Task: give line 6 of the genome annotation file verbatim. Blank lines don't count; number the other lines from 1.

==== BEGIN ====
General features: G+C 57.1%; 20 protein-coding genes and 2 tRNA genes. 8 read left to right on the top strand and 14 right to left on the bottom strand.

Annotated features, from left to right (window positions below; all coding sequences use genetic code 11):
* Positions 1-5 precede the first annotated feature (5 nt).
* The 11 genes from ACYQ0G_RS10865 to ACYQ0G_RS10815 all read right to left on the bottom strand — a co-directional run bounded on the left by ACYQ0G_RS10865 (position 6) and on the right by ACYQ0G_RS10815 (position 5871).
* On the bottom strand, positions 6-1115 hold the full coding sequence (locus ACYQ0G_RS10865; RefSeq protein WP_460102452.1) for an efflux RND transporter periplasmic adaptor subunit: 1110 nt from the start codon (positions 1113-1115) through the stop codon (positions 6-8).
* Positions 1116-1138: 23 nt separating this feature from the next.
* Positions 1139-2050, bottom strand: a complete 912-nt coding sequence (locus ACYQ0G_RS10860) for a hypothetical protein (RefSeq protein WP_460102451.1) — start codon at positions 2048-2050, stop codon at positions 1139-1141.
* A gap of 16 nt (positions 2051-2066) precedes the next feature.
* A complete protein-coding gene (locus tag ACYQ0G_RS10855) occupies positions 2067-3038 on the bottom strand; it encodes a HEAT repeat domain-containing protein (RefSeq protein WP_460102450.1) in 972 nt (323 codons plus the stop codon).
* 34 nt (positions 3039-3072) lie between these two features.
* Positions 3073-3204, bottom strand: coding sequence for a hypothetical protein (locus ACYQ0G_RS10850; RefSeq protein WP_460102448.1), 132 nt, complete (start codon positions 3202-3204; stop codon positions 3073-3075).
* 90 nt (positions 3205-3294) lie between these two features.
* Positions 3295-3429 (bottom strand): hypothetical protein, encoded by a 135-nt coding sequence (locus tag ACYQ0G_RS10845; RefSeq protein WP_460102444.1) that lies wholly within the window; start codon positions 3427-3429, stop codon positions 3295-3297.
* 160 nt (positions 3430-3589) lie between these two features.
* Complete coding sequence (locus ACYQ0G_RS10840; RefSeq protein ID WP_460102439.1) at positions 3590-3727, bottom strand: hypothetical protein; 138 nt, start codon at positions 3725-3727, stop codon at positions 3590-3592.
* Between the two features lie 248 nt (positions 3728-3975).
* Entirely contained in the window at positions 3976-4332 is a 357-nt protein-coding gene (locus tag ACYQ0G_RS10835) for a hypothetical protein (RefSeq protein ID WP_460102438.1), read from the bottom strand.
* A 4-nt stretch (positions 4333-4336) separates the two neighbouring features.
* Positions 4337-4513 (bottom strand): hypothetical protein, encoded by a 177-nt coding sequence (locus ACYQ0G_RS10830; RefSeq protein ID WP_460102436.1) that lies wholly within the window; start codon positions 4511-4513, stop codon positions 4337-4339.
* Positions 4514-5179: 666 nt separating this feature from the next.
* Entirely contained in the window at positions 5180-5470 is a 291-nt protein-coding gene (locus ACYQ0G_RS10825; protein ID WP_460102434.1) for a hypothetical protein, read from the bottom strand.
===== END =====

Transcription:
* Positions 1116-1138: 23 nt separating this feature from the next.